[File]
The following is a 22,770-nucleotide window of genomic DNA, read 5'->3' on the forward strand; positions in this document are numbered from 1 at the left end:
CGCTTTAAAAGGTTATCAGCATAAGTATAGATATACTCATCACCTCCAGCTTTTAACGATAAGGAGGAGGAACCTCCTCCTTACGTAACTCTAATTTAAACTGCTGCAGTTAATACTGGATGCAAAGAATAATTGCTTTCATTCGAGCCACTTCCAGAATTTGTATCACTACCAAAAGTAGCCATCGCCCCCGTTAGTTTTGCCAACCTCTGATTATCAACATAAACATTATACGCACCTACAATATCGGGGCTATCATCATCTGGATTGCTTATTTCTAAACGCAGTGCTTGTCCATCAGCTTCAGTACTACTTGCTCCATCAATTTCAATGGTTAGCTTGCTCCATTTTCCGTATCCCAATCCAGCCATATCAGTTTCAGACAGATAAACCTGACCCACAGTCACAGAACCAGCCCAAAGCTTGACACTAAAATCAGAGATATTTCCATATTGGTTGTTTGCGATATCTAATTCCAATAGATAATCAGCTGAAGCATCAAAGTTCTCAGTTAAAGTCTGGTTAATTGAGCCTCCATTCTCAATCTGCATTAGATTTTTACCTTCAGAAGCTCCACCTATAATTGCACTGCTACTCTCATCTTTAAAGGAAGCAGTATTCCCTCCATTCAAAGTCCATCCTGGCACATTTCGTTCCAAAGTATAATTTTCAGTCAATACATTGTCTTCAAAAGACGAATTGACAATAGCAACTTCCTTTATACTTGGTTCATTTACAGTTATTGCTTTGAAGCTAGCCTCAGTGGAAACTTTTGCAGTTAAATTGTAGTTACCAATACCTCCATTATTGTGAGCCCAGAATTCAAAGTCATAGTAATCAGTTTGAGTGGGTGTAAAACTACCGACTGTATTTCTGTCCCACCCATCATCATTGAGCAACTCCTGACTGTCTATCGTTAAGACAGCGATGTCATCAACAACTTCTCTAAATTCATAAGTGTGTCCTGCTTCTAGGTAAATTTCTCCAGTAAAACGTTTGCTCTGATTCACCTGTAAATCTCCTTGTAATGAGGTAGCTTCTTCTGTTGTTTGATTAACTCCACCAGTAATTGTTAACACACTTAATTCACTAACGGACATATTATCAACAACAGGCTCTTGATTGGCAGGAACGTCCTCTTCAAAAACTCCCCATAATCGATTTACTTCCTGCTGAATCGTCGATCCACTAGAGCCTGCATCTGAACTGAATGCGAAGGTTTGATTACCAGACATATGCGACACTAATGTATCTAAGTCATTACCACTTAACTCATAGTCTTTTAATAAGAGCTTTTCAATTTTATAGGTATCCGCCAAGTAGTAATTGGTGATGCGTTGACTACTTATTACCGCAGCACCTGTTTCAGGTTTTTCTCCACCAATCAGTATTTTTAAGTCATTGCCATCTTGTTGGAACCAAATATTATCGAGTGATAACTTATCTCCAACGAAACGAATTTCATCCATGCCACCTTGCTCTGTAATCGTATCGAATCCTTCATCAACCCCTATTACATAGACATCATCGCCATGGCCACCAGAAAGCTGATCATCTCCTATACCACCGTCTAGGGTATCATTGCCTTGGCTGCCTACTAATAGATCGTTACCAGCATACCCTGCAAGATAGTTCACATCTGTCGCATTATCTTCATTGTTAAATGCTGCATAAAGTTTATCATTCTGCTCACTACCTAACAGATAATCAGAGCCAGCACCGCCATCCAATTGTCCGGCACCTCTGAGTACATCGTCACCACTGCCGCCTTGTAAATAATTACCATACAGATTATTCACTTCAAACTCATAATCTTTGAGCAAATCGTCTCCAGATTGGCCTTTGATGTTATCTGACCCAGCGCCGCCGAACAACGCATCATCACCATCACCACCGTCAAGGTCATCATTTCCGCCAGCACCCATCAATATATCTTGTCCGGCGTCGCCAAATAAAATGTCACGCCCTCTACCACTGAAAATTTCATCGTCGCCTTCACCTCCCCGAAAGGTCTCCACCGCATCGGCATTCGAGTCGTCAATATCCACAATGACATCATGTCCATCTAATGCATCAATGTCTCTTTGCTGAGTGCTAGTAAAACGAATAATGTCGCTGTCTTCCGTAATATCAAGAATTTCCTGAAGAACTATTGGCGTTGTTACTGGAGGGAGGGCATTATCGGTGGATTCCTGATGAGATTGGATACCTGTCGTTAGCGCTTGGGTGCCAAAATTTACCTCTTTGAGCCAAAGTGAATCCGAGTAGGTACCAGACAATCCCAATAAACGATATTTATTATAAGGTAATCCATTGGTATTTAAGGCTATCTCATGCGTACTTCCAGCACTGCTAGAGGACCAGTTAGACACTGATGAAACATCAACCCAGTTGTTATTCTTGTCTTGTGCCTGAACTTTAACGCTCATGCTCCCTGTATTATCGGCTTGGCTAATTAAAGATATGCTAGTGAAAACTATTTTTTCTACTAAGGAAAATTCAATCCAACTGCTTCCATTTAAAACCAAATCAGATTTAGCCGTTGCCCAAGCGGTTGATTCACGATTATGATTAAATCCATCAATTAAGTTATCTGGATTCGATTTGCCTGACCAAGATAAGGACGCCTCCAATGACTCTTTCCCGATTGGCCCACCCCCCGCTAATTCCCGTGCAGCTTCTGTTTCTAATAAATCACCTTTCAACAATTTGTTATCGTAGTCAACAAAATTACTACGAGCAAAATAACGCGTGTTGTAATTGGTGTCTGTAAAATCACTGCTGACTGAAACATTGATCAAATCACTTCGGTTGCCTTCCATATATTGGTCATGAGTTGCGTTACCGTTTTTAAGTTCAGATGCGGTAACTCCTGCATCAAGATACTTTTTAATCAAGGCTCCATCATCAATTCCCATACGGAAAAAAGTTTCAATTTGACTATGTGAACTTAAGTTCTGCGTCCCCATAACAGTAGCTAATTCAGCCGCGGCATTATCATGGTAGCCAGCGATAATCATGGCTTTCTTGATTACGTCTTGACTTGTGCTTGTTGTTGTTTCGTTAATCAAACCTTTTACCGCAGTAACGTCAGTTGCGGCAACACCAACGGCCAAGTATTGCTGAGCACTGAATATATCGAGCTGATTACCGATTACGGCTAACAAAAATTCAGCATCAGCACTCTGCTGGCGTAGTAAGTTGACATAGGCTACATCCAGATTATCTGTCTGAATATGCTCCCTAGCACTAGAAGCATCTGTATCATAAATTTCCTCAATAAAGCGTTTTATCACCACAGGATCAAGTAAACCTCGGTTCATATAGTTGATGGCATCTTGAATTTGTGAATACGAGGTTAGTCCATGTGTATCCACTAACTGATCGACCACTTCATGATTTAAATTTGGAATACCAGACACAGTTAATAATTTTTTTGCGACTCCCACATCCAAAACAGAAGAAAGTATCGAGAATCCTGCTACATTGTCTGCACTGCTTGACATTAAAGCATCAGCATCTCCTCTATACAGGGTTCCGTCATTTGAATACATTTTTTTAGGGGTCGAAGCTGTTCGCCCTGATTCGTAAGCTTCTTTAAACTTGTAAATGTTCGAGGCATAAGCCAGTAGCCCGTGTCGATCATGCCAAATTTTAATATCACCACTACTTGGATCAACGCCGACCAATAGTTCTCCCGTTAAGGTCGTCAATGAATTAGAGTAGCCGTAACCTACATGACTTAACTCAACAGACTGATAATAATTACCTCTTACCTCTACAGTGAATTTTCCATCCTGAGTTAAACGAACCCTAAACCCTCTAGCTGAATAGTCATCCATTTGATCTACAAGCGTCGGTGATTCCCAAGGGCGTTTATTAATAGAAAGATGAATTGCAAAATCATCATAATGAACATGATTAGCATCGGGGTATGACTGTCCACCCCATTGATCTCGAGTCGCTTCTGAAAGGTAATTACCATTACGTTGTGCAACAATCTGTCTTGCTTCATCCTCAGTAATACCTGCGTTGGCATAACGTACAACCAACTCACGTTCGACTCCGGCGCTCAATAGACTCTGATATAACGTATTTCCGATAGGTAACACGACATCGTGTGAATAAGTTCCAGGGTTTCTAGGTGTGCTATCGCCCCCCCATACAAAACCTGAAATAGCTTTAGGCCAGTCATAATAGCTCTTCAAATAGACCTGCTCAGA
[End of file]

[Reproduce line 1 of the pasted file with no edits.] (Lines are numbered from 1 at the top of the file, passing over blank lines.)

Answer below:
The following is a 22,770-nucleotide window of genomic DNA, read 5'->3' on the forward strand; positions in this document are numbered from 1 at the left end: